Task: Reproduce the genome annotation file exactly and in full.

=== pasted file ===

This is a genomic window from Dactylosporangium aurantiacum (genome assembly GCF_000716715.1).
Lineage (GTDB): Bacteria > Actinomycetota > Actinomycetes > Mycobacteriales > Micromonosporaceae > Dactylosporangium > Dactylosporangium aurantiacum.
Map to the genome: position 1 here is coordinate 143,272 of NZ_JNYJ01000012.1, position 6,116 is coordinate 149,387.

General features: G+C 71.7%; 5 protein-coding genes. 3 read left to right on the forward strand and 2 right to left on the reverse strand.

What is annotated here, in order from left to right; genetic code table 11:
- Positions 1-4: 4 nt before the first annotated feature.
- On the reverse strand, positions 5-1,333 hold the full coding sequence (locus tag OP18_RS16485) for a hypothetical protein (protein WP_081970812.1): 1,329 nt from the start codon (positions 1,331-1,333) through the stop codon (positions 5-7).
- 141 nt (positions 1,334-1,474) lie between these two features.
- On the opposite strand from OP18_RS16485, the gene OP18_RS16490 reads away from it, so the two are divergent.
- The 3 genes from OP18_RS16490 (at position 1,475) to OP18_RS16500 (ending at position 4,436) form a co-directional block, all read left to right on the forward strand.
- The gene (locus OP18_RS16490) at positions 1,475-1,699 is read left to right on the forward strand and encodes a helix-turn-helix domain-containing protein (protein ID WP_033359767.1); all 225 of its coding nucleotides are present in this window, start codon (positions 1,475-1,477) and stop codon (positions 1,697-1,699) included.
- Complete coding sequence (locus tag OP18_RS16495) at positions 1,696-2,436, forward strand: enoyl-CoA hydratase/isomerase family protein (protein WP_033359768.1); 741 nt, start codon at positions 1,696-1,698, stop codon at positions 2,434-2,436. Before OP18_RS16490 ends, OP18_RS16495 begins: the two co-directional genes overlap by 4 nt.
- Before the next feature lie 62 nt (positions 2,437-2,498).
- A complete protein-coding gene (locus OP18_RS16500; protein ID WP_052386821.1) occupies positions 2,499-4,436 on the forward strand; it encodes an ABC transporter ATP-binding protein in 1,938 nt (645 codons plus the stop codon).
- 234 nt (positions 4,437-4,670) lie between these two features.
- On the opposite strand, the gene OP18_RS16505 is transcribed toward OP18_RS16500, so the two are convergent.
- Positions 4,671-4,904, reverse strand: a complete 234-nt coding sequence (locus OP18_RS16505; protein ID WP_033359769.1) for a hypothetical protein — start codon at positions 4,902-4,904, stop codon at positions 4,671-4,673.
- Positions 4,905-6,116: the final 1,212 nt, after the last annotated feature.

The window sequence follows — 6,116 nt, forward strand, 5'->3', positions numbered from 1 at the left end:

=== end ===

This is a genomic window from Dactylosporangium aurantiacum (genome assembly GCF_000716715.1).
Lineage (GTDB): Bacteria > Actinomycetota > Actinomycetes > Mycobacteriales > Micromonosporaceae > Dactylosporangium > Dactylosporangium aurantiacum.
Map to the genome: position 1 here is coordinate 143,272 of NZ_JNYJ01000012.1, position 6,116 is coordinate 149,387.

General features: G+C 71.7%; 5 protein-coding genes. 3 read left to right on the forward strand and 2 right to left on the reverse strand.

What is annotated here, in order from left to right; genetic code table 11:
- Positions 1-4: 4 nt before the first annotated feature.
- On the reverse strand, positions 5-1,333 hold the full coding sequence (locus tag OP18_RS16485) for a hypothetical protein (protein WP_081970812.1): 1,329 nt from the start codon (positions 1,331-1,333) through the stop codon (positions 5-7).
- 141 nt (positions 1,334-1,474) lie between these two features.
- On the opposite strand from OP18_RS16485, the gene OP18_RS16490 reads away from it, so the two are divergent.
- The 3 genes from OP18_RS16490 (at position 1,475) to OP18_RS16500 (ending at position 4,436) form a co-directional block, all read left to right on the forward strand.
- The gene (locus OP18_RS16490) at positions 1,475-1,699 is read left to right on the forward strand and encodes a helix-turn-helix domain-containing protein (protein ID WP_033359767.1); all 225 of its coding nucleotides are present in this window, start codon (positions 1,475-1,477) and stop codon (positions 1,697-1,699) included.
- Complete coding sequence (locus tag OP18_RS16495) at positions 1,696-2,436, forward strand: enoyl-CoA hydratase/isomerase family protein (protein WP_033359768.1); 741 nt, start codon at positions 1,696-1,698, stop codon at positions 2,434-2,436. Before OP18_RS16490 ends, OP18_RS16495 begins: the two co-directional genes overlap by 4 nt.
- Before the next feature lie 62 nt (positions 2,437-2,498).
- A complete protein-coding gene (locus OP18_RS16500; protein ID WP_052386821.1) occupies positions 2,499-4,436 on the forward strand; it encodes an ABC transporter ATP-binding protein in 1,938 nt (645 codons plus the stop codon).
- 234 nt (positions 4,437-4,670) lie between these two features.
- On the opposite strand, the gene OP18_RS16505 is transcribed toward OP18_RS16500, so the two are convergent.
- Positions 4,671-4,904, reverse strand: a complete 234-nt coding sequence (locus OP18_RS16505; protein ID WP_033359769.1) for a hypothetical protein — start codon at positions 4,902-4,904, stop codon at positions 4,671-4,673.
- Positions 4,905-6,116: the final 1,212 nt, after the last annotated feature.

The window sequence follows — 6,116 nt, forward strand, 5'->3', positions numbered from 1 at the left end: